18 April 2015

Is the Asian Infrastructure Investment Bank Good for India?

APRIL 15, 2015

Coal power looks to get a boost, but New Delhi might not be thrilled signing on to the China-dominated lender.

Is the Asian Infrastructure Investment Bank Good for India?
A symbolically important deadline passed on March 31, 2015, and with it a new world order might just be taking shape. It was the date that the Chinese had set as a deadline for those countries wishing to sign up as founding members of the new Asian Infrastructure Investment Bank (AIIB). The AIIB aims to supplant or at least challenge the hegemony of the Bretton Woods institutions, in particular the World Bank and the International Monetary Fund (IMF). For India, in particular, AIIB may have a significant impact on the energy choices available, by lifting Western-imposed constraints on how the World Bank lends.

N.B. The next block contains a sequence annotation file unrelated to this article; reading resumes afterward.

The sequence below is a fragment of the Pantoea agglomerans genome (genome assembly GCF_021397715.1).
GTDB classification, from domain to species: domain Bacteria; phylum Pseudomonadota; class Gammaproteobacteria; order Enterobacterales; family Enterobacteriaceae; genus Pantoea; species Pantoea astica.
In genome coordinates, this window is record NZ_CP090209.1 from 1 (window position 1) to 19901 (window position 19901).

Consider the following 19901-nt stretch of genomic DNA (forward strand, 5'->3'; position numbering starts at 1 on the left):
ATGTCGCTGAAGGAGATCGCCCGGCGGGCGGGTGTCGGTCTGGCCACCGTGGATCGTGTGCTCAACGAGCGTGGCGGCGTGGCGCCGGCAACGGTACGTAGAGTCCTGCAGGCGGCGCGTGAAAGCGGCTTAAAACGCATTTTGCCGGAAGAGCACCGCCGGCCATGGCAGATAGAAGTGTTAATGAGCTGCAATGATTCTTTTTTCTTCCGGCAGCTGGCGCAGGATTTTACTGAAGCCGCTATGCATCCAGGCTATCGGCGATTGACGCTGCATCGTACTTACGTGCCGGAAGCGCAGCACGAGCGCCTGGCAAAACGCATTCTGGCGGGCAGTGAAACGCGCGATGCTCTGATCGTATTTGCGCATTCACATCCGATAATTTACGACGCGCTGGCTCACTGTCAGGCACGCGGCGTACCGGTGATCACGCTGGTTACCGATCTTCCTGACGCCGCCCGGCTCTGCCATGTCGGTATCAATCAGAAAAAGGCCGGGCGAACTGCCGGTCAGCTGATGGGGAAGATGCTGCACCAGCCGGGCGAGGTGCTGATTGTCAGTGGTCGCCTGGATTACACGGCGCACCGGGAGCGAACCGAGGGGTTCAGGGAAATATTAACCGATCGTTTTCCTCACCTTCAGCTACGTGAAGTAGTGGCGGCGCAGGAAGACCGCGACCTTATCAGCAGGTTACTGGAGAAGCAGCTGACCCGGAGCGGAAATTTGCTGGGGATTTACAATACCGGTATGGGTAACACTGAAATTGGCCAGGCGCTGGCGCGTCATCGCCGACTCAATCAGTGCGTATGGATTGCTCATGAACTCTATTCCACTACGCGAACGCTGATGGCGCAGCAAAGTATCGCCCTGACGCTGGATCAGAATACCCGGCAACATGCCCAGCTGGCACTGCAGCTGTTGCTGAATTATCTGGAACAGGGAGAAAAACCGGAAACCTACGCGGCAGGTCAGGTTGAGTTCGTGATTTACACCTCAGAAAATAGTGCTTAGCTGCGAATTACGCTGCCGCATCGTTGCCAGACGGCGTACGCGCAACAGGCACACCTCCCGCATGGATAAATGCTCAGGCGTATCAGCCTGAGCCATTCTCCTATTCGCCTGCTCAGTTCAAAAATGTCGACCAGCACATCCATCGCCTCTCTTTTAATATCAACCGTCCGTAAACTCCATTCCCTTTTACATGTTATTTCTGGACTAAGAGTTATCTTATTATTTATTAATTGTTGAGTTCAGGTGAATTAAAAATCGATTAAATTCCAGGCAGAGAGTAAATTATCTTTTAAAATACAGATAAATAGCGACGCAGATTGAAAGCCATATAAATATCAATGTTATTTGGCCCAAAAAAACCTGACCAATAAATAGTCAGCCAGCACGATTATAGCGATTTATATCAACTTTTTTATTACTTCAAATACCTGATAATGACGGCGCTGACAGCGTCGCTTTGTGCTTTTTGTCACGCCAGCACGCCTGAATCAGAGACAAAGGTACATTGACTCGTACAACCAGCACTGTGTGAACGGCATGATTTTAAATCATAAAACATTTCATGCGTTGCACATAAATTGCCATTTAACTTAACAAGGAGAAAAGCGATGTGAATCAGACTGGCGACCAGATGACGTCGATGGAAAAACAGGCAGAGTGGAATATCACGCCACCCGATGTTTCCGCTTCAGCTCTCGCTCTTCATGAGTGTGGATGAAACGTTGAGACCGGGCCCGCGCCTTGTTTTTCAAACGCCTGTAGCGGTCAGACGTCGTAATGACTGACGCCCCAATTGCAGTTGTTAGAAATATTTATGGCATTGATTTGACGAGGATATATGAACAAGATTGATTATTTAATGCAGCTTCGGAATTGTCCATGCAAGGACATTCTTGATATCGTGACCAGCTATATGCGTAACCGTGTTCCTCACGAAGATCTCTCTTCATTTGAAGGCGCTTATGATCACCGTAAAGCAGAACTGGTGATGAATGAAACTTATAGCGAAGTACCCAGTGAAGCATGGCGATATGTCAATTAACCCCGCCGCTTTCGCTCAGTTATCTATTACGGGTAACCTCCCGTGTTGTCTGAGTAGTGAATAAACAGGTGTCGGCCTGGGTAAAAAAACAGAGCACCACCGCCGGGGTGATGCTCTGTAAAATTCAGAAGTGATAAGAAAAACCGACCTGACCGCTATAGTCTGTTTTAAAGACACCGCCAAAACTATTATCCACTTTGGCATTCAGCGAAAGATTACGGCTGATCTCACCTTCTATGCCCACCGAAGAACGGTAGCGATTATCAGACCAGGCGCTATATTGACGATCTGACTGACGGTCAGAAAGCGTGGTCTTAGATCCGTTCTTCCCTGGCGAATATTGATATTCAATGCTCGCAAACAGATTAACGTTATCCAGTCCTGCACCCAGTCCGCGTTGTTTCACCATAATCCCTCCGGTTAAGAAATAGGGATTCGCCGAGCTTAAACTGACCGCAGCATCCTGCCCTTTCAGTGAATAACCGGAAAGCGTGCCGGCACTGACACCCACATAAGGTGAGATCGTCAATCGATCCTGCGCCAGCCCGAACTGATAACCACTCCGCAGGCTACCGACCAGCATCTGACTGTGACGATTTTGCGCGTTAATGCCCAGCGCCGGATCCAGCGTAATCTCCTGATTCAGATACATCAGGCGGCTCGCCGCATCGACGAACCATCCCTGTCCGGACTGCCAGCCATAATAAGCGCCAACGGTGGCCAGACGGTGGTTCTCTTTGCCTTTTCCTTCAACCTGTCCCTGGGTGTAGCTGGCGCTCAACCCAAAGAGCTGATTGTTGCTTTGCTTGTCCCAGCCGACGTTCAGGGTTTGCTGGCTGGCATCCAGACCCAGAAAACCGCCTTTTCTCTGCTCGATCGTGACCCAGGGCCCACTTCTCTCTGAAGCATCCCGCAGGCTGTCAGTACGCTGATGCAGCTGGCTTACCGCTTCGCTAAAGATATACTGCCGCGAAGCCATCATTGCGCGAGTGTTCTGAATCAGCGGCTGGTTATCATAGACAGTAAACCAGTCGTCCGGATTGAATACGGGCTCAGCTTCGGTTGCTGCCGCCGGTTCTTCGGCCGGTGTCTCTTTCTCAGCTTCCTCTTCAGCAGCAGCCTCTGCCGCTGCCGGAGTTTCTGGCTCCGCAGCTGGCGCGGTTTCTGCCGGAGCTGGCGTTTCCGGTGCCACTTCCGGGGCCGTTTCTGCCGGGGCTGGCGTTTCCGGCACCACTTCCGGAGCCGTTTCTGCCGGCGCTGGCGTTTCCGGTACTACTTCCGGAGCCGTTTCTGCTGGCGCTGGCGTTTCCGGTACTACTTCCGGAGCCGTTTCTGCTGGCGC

The AIIB also represents an important symbolic defeat for the United States, which had made no secret of its opposition to the new body. Bucking pressure from Washington, some of America’s major allies including Britain, India, and several other European and Asian countries have signed on or signaled they wish to join. India was one of those countries present when the initial Memorandum of Understanding was unveiled by Chinese President Xi Jinping. In fact, Japan is the only major country besides the United States that thus far has opted out, and that has far more to do with Japan’s apprehensions about the rise of China in a region it has long dominated than any pressure that might have emanated from Washington.

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